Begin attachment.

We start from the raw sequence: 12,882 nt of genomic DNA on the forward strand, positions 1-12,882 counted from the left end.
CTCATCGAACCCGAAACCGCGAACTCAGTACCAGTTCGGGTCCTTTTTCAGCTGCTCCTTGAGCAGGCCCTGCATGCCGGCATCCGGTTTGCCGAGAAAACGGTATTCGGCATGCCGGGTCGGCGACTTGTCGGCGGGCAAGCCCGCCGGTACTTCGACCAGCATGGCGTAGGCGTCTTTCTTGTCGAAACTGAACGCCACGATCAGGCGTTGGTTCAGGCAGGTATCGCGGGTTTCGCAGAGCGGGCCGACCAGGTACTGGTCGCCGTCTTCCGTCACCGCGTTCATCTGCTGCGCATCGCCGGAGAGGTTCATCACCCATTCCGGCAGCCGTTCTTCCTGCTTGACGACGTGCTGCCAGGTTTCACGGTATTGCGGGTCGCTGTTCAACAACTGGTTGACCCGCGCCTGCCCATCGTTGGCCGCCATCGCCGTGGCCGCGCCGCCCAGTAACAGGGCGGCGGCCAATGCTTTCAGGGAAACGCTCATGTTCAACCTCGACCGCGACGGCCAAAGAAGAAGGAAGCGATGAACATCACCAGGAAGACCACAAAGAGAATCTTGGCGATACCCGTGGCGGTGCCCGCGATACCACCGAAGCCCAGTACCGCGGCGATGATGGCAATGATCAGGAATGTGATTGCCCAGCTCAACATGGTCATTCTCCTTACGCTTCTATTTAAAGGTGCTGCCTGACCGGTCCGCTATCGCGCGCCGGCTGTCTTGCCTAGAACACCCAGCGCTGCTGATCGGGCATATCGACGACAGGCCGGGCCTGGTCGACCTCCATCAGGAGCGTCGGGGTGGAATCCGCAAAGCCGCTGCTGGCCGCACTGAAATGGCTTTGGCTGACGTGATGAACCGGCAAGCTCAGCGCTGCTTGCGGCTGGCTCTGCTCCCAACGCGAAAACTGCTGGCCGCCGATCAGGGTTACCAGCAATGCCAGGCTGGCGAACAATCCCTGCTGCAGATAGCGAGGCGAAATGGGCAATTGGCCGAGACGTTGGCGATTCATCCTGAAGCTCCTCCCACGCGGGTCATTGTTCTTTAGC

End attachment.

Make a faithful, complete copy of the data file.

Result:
We start from the raw sequence: 12,882 nt of genomic DNA on the forward strand, positions 1-12,882 counted from the left end.
CTCATCGAACCCGAAACCGCGAACTCAGTACCAGTTCGGGTCCTTTTTCAGCTGCTCCTTGAGCAGGCCCTGCATGCCGGCATCCGGTTTGCCGAGAAAACGGTATTCGGCATGCCGGGTCGGCGACTTGTCGGCGGGCAAGCCCGCCGGTACTTCGACCAGCATGGCGTAGGCGTCTTTCTTGTCGAAACTGAACGCCACGATCAGGCGTTGGTTCAGGCAGGTATCGCGGGTTTCGCAGAGCGGGCCGACCAGGTACTGGTCGCCGTCTTCCGTCACCGCGTTCATCTGCTGCGCATCGCCGGAGAGGTTCATCACCCATTCCGGCAGCCGTTCTTCCTGCTTGACGACGTGCTGCCAGGTTTCACGGTATTGCGGGTCGCTGTTCAACAACTGGTTGACCCGCGCCTGCCCATCGTTGGCCGCCATCGCCGTGGCCGCGCCGCCCAGTAACAGGGCGGCGGCCAATGCTTTCAGGGAAACGCTCATGTTCAACCTCGACCGCGACGGCCAAAGAAGAAGGAAGCGATGAACATCACCAGGAAGACCACAAAGAGAATCTTGGCGATACCCGTGGCGGTGCCCGCGATACCACCGAAGCCCAGTACCGCGGCGATGATGGCAATGATCAGGAATGTGATTGCCCAGCTCAACATGGTCATTCTCCTTACGCTTCTATTTAAAGGTGCTGCCTGACCGGTCCGCTATCGCGCGCCGGCTGTCTTGCCTAGAACACCCAGCGCTGCTGATCGGGCATATCGACGACAGGCCGGGCCTGGTCGACCTCCATCAGGAGCGTCGGGGTGGAATCCGCAAAGCCGCTGCTGGCCGCACTGAAATGGCTTTGGCTGACGTGATGAACCGGCAAGCTCAGCGCTGCTTGCGGCTGGCTCTGCTCCCAACGCGAAAACTGCTGGCCGCCGATCAGGGTTACCAGCAATGCCAGGCTGGCGAACAATCCCTGCTGCAGATAGCGAGGCGAAATGGGCAATTGGCCGAGACGTTGGCGATTCATCCTGAAGCTCCTCCCACGCGGGTCATTGTTCTTTAGC